The current outbreak of Classical swine fever (CSF) in Japan is showing few signs of abating as the nation has recently reported additional infected farms. Geographically, this means five prefectures have either domestic and/or wild pigs that test positive for the virus.
Since last September, Japanese officials are frantically trying to step up biosecurity measures to contain and eliminate CSF, which had remained undetected on the island nation since 1992. Animal health officials continue to focus biocontainment tactics with the most recent infection resulting in about 15,000 pigs being euthanized. Although some farmers are requesting a vaccination strategy, officials maintain that doing so would interfere with Japan’s desire to export more of its pork.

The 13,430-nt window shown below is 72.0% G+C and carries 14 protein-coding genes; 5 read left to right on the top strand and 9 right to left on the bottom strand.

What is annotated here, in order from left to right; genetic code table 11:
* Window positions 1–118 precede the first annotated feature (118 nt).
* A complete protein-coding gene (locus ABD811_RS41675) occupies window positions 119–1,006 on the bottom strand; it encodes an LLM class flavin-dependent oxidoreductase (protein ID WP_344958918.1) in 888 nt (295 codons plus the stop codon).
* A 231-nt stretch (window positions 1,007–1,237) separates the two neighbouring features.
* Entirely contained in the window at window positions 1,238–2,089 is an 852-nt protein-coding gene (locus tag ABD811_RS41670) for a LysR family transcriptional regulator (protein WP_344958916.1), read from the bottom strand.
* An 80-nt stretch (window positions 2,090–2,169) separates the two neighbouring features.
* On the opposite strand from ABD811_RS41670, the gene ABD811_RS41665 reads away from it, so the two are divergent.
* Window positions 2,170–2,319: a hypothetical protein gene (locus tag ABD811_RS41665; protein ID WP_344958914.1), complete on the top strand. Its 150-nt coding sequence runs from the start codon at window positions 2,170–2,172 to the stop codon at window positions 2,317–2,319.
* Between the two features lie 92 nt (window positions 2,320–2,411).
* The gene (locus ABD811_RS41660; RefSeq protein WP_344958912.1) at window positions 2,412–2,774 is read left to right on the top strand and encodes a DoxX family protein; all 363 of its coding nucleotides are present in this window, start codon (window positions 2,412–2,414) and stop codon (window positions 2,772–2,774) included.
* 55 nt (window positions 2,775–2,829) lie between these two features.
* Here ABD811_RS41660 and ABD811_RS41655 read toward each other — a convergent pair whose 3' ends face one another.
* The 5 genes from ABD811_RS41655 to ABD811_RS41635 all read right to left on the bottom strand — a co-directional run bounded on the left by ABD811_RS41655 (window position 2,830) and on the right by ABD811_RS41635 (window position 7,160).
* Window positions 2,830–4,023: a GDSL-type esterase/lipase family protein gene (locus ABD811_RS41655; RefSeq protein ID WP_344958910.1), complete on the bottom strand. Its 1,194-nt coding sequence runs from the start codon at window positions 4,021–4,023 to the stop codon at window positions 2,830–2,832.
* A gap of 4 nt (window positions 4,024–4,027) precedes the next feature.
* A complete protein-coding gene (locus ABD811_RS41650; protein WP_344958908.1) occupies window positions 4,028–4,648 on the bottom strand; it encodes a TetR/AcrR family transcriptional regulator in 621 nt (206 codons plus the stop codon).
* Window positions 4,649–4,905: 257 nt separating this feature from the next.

Because of the severe economic impact of CSF, outbreaks are notifiable to the World Health Organization (OIE), which withdrew Japan’s free status last fall. CSF has the potential to cause devastating epidemics, particularly in countries free of the disease. While clinically indistinguishable from ASF, it is caused by an unrelated DNA virus. Also known as hog cholera, CSF does not affect humans.